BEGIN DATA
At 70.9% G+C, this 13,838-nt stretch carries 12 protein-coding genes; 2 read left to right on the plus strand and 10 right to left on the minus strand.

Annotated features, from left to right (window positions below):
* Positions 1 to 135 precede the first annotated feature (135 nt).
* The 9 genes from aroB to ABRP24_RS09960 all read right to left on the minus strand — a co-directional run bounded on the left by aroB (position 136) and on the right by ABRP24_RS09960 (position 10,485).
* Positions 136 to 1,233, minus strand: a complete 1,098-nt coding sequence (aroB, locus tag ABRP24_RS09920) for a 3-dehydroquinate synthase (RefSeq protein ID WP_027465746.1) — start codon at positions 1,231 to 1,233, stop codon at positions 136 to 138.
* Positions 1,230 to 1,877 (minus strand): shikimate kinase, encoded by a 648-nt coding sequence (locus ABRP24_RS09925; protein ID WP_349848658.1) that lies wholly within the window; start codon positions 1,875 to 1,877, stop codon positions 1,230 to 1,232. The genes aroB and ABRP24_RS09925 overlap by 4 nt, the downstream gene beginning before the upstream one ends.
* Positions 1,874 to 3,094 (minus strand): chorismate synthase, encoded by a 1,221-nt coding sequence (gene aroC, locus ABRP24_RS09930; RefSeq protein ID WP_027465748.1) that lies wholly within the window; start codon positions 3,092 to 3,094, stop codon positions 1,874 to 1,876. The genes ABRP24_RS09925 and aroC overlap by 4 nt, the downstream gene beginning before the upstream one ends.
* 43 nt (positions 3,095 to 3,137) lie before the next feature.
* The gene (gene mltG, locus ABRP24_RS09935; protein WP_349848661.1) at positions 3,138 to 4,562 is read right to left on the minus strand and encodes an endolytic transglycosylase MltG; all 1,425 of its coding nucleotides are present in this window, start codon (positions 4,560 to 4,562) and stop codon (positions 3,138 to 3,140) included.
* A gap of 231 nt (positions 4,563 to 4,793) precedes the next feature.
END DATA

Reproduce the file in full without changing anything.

At 70.9% G+C, this 13,838-nt stretch carries 12 protein-coding genes; 2 read left to right on the plus strand and 10 right to left on the minus strand.

Annotated features, from left to right (window positions below):
* Positions 1 to 135 precede the first annotated feature (135 nt).
* The 9 genes from aroB to ABRP24_RS09960 all read right to left on the minus strand — a co-directional run bounded on the left by aroB (position 136) and on the right by ABRP24_RS09960 (position 10,485).
* Positions 136 to 1,233, minus strand: a complete 1,098-nt coding sequence (aroB, locus tag ABRP24_RS09920) for a 3-dehydroquinate synthase (RefSeq protein ID WP_027465746.1) — start codon at positions 1,231 to 1,233, stop codon at positions 136 to 138.
* Positions 1,230 to 1,877 (minus strand): shikimate kinase, encoded by a 648-nt coding sequence (locus ABRP24_RS09925; protein ID WP_349848658.1) that lies wholly within the window; start codon positions 1,875 to 1,877, stop codon positions 1,230 to 1,232. The genes aroB and ABRP24_RS09925 overlap by 4 nt, the downstream gene beginning before the upstream one ends.
* Positions 1,874 to 3,094 (minus strand): chorismate synthase, encoded by a 1,221-nt coding sequence (gene aroC, locus ABRP24_RS09930; RefSeq protein ID WP_027465748.1) that lies wholly within the window; start codon positions 3,092 to 3,094, stop codon positions 1,874 to 1,876. The genes ABRP24_RS09925 and aroC overlap by 4 nt, the downstream gene beginning before the upstream one ends.
* 43 nt (positions 3,095 to 3,137) lie before the next feature.
* The gene (gene mltG, locus ABRP24_RS09935; protein WP_349848661.1) at positions 3,138 to 4,562 is read right to left on the minus strand and encodes an endolytic transglycosylase MltG; all 1,425 of its coding nucleotides are present in this window, start codon (positions 4,560 to 4,562) and stop codon (positions 3,138 to 3,140) included.
* A gap of 231 nt (positions 4,563 to 4,793) precedes the next feature.